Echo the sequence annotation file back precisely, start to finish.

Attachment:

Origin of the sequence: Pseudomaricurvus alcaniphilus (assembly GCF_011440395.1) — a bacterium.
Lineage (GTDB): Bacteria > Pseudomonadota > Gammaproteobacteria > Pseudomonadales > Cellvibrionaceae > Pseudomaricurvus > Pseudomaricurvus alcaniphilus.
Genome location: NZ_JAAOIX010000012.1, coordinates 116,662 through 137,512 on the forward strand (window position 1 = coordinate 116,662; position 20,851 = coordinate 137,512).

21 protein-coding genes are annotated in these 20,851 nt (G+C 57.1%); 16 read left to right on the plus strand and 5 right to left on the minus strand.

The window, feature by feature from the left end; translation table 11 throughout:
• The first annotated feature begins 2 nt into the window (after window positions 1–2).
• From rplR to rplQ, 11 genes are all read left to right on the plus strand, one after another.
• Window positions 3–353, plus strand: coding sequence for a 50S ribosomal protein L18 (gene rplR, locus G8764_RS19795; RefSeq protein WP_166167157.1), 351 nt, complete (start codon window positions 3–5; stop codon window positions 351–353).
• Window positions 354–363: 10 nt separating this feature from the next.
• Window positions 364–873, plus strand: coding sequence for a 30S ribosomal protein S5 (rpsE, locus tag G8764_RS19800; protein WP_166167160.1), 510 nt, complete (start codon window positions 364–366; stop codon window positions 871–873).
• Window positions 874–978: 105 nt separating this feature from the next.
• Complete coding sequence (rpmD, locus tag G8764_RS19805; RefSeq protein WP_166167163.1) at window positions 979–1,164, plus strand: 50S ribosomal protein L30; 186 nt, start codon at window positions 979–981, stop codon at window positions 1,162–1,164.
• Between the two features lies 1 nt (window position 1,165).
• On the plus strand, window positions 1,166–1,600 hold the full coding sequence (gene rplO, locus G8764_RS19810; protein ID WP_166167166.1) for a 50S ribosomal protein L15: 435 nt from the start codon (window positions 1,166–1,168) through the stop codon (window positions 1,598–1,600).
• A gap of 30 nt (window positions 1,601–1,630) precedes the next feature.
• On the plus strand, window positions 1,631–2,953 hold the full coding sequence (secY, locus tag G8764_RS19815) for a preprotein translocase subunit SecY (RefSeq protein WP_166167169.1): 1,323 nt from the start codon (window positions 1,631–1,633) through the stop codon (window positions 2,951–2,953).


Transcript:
Origin of the sequence: Pseudomaricurvus alcaniphilus (assembly GCF_011440395.1) — a bacterium.
Lineage (GTDB): Bacteria > Pseudomonadota > Gammaproteobacteria > Pseudomonadales > Cellvibrionaceae > Pseudomaricurvus > Pseudomaricurvus alcaniphilus.
Genome location: NZ_JAAOIX010000012.1, coordinates 116,662 through 137,512 on the forward strand (window position 1 = coordinate 116,662; position 20,851 = coordinate 137,512).

21 protein-coding genes are annotated in these 20,851 nt (G+C 57.1%); 16 read left to right on the plus strand and 5 right to left on the minus strand.

The window, feature by feature from the left end; translation table 11 throughout:
• The first annotated feature begins 2 nt into the window (after window positions 1–2).
• From rplR to rplQ, 11 genes are all read left to right on the plus strand, one after another.
• Window positions 3–353, plus strand: coding sequence for a 50S ribosomal protein L18 (gene rplR, locus G8764_RS19795; RefSeq protein WP_166167157.1), 351 nt, complete (start codon window positions 3–5; stop codon window positions 351–353).
• Window positions 354–363: 10 nt separating this feature from the next.
• Window positions 364–873, plus strand: coding sequence for a 30S ribosomal protein S5 (rpsE, locus tag G8764_RS19800; protein WP_166167160.1), 510 nt, complete (start codon window positions 364–366; stop codon window positions 871–873).
• Window positions 874–978: 105 nt separating this feature from the next.
• Complete coding sequence (rpmD, locus tag G8764_RS19805; RefSeq protein WP_166167163.1) at window positions 979–1,164, plus strand: 50S ribosomal protein L30; 186 nt, start codon at window positions 979–981, stop codon at window positions 1,162–1,164.
• Between the two features lies 1 nt (window position 1,165).
• On the plus strand, window positions 1,166–1,600 hold the full coding sequence (gene rplO, locus G8764_RS19810; protein ID WP_166167166.1) for a 50S ribosomal protein L15: 435 nt from the start codon (window positions 1,166–1,168) through the stop codon (window positions 1,598–1,600).
• A gap of 30 nt (window positions 1,601–1,630) precedes the next feature.
• On the plus strand, window positions 1,631–2,953 hold the full coding sequence (secY, locus tag G8764_RS19815) for a preprotein translocase subunit SecY (RefSeq protein WP_166167169.1): 1,323 nt from the start codon (window positions 1,631–1,633) through the stop codon (window positions 2,951–2,953).